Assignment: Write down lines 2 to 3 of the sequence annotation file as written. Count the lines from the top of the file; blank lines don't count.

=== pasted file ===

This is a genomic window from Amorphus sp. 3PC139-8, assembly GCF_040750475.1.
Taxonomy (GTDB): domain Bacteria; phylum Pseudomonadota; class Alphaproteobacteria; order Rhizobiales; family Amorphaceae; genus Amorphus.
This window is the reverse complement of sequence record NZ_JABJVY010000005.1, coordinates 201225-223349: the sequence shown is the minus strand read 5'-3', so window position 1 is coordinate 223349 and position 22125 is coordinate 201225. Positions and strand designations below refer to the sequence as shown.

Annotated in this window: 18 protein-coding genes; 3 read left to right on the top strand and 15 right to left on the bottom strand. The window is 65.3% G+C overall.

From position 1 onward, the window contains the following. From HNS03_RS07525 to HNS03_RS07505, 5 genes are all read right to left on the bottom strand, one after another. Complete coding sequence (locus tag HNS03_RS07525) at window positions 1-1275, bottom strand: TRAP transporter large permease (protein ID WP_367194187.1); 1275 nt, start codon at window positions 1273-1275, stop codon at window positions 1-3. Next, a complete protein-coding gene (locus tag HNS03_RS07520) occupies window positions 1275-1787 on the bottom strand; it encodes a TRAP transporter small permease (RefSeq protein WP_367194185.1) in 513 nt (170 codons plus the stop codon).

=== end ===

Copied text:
Taxonomy (GTDB): domain Bacteria; phylum Pseudomonadota; class Alphaproteobacteria; order Rhizobiales; family Amorphaceae; genus Amorphus.
This window is the reverse complement of sequence record NZ_JABJVY010000005.1, coordinates 201225-223349: the sequence shown is the minus strand read 5'-3', so window position 1 is coordinate 223349 and position 22125 is coordinate 201225. Positions and strand designations below refer to the sequence as shown.